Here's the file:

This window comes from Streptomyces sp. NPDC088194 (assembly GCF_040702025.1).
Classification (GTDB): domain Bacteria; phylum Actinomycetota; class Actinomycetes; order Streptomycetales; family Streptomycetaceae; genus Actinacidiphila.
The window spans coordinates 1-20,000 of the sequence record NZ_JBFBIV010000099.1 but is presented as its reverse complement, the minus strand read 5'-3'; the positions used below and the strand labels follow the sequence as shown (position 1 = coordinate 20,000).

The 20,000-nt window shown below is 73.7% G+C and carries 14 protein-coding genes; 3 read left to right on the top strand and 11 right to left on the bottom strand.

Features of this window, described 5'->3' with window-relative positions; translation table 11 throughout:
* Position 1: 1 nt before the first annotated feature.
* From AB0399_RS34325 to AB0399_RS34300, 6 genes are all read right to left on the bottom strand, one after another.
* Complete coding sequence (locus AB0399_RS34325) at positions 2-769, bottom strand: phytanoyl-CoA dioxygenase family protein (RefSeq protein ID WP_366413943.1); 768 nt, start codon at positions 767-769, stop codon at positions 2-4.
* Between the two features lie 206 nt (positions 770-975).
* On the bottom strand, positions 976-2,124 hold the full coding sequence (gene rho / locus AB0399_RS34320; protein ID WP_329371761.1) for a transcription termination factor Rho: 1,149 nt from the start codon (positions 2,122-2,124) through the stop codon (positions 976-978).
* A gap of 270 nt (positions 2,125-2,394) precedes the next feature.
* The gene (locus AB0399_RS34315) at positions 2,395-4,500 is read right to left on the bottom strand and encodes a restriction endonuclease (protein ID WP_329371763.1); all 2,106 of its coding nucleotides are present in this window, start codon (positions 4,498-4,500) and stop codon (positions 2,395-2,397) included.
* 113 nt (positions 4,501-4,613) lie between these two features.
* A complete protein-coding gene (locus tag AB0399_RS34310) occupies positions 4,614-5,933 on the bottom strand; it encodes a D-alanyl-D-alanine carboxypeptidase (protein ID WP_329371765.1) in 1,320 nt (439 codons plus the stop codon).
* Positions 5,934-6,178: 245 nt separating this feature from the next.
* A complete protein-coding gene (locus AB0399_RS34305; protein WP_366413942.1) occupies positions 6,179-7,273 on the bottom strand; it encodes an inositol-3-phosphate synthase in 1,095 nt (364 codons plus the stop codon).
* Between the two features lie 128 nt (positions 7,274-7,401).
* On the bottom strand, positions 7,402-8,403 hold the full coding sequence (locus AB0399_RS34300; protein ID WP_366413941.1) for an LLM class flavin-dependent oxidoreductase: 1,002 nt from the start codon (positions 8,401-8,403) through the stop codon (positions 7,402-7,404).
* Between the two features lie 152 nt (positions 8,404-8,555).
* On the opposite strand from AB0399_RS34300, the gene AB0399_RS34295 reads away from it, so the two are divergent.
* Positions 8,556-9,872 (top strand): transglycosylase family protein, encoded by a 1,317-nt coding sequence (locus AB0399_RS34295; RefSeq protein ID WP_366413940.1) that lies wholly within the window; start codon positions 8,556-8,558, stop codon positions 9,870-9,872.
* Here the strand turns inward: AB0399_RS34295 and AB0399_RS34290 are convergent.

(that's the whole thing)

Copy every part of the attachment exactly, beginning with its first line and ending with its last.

This window comes from Streptomyces sp. NPDC088194 (assembly GCF_040702025.1).
Classification (GTDB): domain Bacteria; phylum Actinomycetota; class Actinomycetes; order Streptomycetales; family Streptomycetaceae; genus Actinacidiphila.
The window spans coordinates 1-20,000 of the sequence record NZ_JBFBIV010000099.1 but is presented as its reverse complement, the minus strand read 5'-3'; the positions used below and the strand labels follow the sequence as shown (position 1 = coordinate 20,000).

The 20,000-nt window shown below is 73.7% G+C and carries 14 protein-coding genes; 3 read left to right on the top strand and 11 right to left on the bottom strand.

Features of this window, described 5'->3' with window-relative positions; translation table 11 throughout:
* Position 1: 1 nt before the first annotated feature.
* From AB0399_RS34325 to AB0399_RS34300, 6 genes are all read right to left on the bottom strand, one after another.
* Complete coding sequence (locus AB0399_RS34325) at positions 2-769, bottom strand: phytanoyl-CoA dioxygenase family protein (RefSeq protein ID WP_366413943.1); 768 nt, start codon at positions 767-769, stop codon at positions 2-4.
* Between the two features lie 206 nt (positions 770-975).
* On the bottom strand, positions 976-2,124 hold the full coding sequence (gene rho / locus AB0399_RS34320; protein ID WP_329371761.1) for a transcription termination factor Rho: 1,149 nt from the start codon (positions 2,122-2,124) through the stop codon (positions 976-978).
* A gap of 270 nt (positions 2,125-2,394) precedes the next feature.
* The gene (locus AB0399_RS34315) at positions 2,395-4,500 is read right to left on the bottom strand and encodes a restriction endonuclease (protein ID WP_329371763.1); all 2,106 of its coding nucleotides are present in this window, start codon (positions 4,498-4,500) and stop codon (positions 2,395-2,397) included.
* 113 nt (positions 4,501-4,613) lie between these two features.
* A complete protein-coding gene (locus tag AB0399_RS34310) occupies positions 4,614-5,933 on the bottom strand; it encodes a D-alanyl-D-alanine carboxypeptidase (protein ID WP_329371765.1) in 1,320 nt (439 codons plus the stop codon).
* Positions 5,934-6,178: 245 nt separating this feature from the next.
* A complete protein-coding gene (locus AB0399_RS34305; protein WP_366413942.1) occupies positions 6,179-7,273 on the bottom strand; it encodes an inositol-3-phosphate synthase in 1,095 nt (364 codons plus the stop codon).
* Between the two features lie 128 nt (positions 7,274-7,401).
* On the bottom strand, positions 7,402-8,403 hold the full coding sequence (locus AB0399_RS34300; protein ID WP_366413941.1) for an LLM class flavin-dependent oxidoreductase: 1,002 nt from the start codon (positions 8,401-8,403) through the stop codon (positions 7,402-7,404).
* Between the two features lie 152 nt (positions 8,404-8,555).
* On the opposite strand from AB0399_RS34300, the gene AB0399_RS34295 reads away from it, so the two are divergent.
* Positions 8,556-9,872 (top strand): transglycosylase family protein, encoded by a 1,317-nt coding sequence (locus AB0399_RS34295; RefSeq protein ID WP_366413940.1) that lies wholly within the window; start codon positions 8,556-8,558, stop codon positions 9,870-9,872.
* Here the strand turns inward: AB0399_RS34295 and AB0399_RS34290 are convergent.